Slide26Bias• Prejudice or preference for an experimental result • Discovering the sources of bias, correcting for them, and repeating the experiment is common in science. • Experimenter bias : – Does not have the skills to perform experiment – Needs certain results to get funding
Slide27Experimenter Bias• Example 1: Clever Hans 2 – Horse could do arithmetic. – Subconscious signaling on the part of the handler (nod head, relax muscles) • Example 2: N-rays 2,3 – 1903 Ren é Blondlot discovered n-rays – Some researchers in other countries couldn’t duplicate his experiments – Robert Wood visited and removed a key component (prism) of the experimental apparatus, yet Blondlot still observed n-rays – Wishful thinking on the part of the experimenter; falsification by Wood • To eliminate: reduce the amount of subjective decisions by experimenter
Slide28Subject Bias• Subject bias : – Form of psychological bias 2 • Placebo Effect : People in the group taking the placebo, which has no effective ingredient of physiological effect, improve. • To eliminate, the subjects should not know if they are taking the drug or the placebo.
Slide29Instrument Bias• Instrument bias : instrument may give one type of result more than others or presence of the instrument may change the results – Lack of precision or faulty measuring – Example: Testing the change of heat for a reaction using a thermometer • Let’s say that the thermometer reads to the ones place (e.g., 20, 21, 22 degrees and not 20.5, 21.5 degrees), so it may read 21 all the time even though the temperature may truly be changing. • Let’s say it reads “hot”, due to faulty measuring. So, the measured temperatures will be too high. – Example: Inserting a water meter may change the water flow; thus changing the measurement 1
Slide30Sampling Bias• Sampling bias : – Common in clinical trials where cost forces the samples to be small in the initial trials • Not all side effects of a medication may be observed – E.g., More experienced subjects are placed in the experimental group; less experienced in the control group; thereby skewing results – E.g., 1936 poll showed Roosevelt losing in the Presidential election 2
Slide31To counteract Bias• Blind research: ______________________do not know if they are the experimental or control group • Double-blind research: Neither ______________ nor __________________________________ knows which group the participant belongs • Have instruments not people detect and record results • Be sure sample is ______________________ when selecting • __________________________________divide subjects into the control and experimental groups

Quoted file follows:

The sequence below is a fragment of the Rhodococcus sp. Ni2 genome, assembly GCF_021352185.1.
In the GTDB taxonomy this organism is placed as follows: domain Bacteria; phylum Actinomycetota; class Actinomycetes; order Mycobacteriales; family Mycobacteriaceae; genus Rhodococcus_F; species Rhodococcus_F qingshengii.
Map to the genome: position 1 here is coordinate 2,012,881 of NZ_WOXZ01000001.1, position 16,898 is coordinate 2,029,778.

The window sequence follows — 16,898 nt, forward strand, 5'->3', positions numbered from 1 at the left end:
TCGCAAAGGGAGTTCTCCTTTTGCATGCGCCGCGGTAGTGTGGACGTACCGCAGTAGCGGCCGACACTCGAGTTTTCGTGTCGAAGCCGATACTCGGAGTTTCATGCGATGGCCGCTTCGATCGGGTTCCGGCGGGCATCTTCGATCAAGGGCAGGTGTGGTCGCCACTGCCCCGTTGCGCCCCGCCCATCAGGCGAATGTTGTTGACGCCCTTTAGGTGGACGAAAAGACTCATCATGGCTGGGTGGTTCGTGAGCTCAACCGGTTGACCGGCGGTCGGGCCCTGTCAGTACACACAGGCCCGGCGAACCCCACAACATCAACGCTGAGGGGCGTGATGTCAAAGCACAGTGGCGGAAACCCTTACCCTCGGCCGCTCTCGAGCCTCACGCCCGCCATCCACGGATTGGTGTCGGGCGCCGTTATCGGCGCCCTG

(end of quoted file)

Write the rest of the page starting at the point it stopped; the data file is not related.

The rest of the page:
Slide32Replication & Randomization• Replication : Performing all aspects of the experiment more than once. – Self-replication: – Peer-replication: • Randomization : Performing the experiment under different conditions that should not affect the experiment (e.g., time of day) or selecting subjects without preference (e.g., which should be the control).
Slide33Statistical Significance• When designing an experiment, the level of statistical significance should be determined to whether the experiment is a success or needs to be redesigned. What constitutes clear support of the hypothesis? What indicates a clear contradiction? • Example: For the Pepsi taste test, what percent indicates a clear preference for Pepsi? 51%? 75%? 90%
Slide34Correlation & Causality• 2 related variables may be correlated but one may not cause a change in the other. • The step from correlation to causality is difficult because one can not be sure if one is seeing an “illusion” or ignoring a significant unknown factor. 3 • Example: Population of rabbits and mice in an area follow the same pattern of increase and decrease over time. They are correlated. But this does not guarantee that one causes the change in the other. This may be caused by the number of predators in the area. 2
Slide35Correlation and Causality• Recall: Correlation between a factor and outcome becomes causality when 3 – A high positive correlation exists – Repeated experiments using different techniques support correlation – A well-founded explanation (mechanism) exists to explain the relationship.
Slide36Establishing Causality• To establish causality, in particularly in the medical sciences 3 : – Experimentation – Epidemiology – Research on potential mechanisms
Slide37Experimentation3 • Initial experiments are done in the laboratory, but results do not guarantee that the medication will be effective in the human body – Analogs on animals • Clinical trials follow where one group is given the experimental drug and the other a traditional drug or a placebo. – Double-blind – Ethical considerations – Use statistical means to determine if experimental drug is as good or better than the traditional drug